A new report by the group New Jersey Policy Perspective finds even though students who are in the country illegally can now qualify for in-state tuition rates if they want to attend public colleges or universities, most do not because costs are still too high.

Gordon MacInnes, president of NJPP, said the time has come to allow these students to get student grants and loans — something they are not eligible for right now.

“The refusal to provide tuition aid grants and other forms of assistance makes no sense,” he said.

He compared this to a company spending hundreds of thousands of dollars to train employees, then laying them off when their training was completed, because the state pays for their education from kindergarten through high school.

“Politicians who claim to want to operate an efficient and effective government have another chance to honor that claim by investing in the education of students who have demonstrated tenacity and enterprise and their desire to contribute to their home state by becoming educated participants,” he said. “The cost would be modest but the return on investment would be well educated adults who can contribute to the state’s economic future.”

Assemblyman Gary Schaer, who is sponsoring a bill to extend access to aid as part of the Tuition Equality Act, said “we are trying with all of our might here in New Jersey to make best use of the limited resources that we have at our disposal, and within New Jersey we have an incredible resource that stands ready to help our economic growth and achievement.”

He added “although we’re providing in-state tuition rates it’s still not enough. Only 577 students, to the best of our knowledge, undocumented, are attending New Jersey universities and colleges and the reason for that is because of the economic inability to do so.”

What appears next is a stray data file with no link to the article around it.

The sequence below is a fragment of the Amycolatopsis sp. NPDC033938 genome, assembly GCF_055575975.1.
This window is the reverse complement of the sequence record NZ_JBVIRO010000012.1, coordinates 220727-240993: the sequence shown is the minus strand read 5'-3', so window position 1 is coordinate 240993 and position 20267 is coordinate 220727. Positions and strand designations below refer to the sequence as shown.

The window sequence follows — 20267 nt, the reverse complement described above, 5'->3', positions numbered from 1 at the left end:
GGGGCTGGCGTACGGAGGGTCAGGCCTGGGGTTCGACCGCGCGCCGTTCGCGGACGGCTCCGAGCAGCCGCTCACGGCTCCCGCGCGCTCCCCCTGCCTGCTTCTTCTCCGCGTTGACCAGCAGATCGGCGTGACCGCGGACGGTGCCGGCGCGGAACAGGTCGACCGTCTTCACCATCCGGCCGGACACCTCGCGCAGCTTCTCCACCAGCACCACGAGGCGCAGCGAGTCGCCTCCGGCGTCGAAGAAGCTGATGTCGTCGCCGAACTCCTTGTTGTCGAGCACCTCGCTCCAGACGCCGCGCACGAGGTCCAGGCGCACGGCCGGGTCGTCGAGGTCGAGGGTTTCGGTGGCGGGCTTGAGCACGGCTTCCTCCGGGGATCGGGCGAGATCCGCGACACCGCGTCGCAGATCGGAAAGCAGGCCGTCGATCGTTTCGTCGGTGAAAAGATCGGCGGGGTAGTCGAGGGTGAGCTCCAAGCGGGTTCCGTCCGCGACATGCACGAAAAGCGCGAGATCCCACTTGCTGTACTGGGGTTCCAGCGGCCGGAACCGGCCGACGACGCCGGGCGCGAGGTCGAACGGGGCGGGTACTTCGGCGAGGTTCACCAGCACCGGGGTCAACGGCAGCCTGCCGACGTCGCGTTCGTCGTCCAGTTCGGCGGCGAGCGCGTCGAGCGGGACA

Schaer said without student loans and grants “these children are being given an opportunity which they cannot take advantage of for the economic reasons.”

He estimated it would cost $7 million to offer students whose families are here illegally the loans and grants they need to be able to go to college.

New Jersey Assembly Republican Leader Jon Bramnick said he could support this idea, if a student could demonstrate his or her family had a three-year history of paying state and federal income taxes.

“We want to make sure that we’re not giving aid to someone who has not paid any taxes,’ he said.

Bramnick said a secondary requirement would be “if you had people that were equally qualified, one being undocumented and one documented, and there was one spot left, seems to me it would be hard to support the person who was undocumented.”

He added “I don’t think it’s that complicated — families of these students should be required to prove they’re paying taxes for at least three years because if someone wants tuition assistance and they’re not paying taxes, that doesn’t make any sense.”

In response to Bramnick’s idea, NJPP president MacInnes said “a very large portion of undocumented families work for cash, under the table if you will, and are therefore not filing returns with a tax identifying number, so I’m not certain it would be possible for their children to benefit from the law if they had to produce three years of paperwork. “

NJPP vice president Jon Whiten added “there are some undocumented families that file income taxes with individual taxpayer ID numbers and I suppose that would be the only way you could track them.”

But he also stressed Bramnick’s idea gives credence to a bigger myth “that undocumented families don’t pay any taxes at all."

"All undocumented families here in New Jersey are paying all sorts of state and local taxes, mostly sales and excise taxes. They pay property taxes, mostly passed on to them as renters, so it’s a tricky thing to try to try and do that because the fact is they are here and they’re paying taxes," Whiten said.

Schaer said “it’s certainly something we’d be willing to discuss, we would need to look at it closely.”

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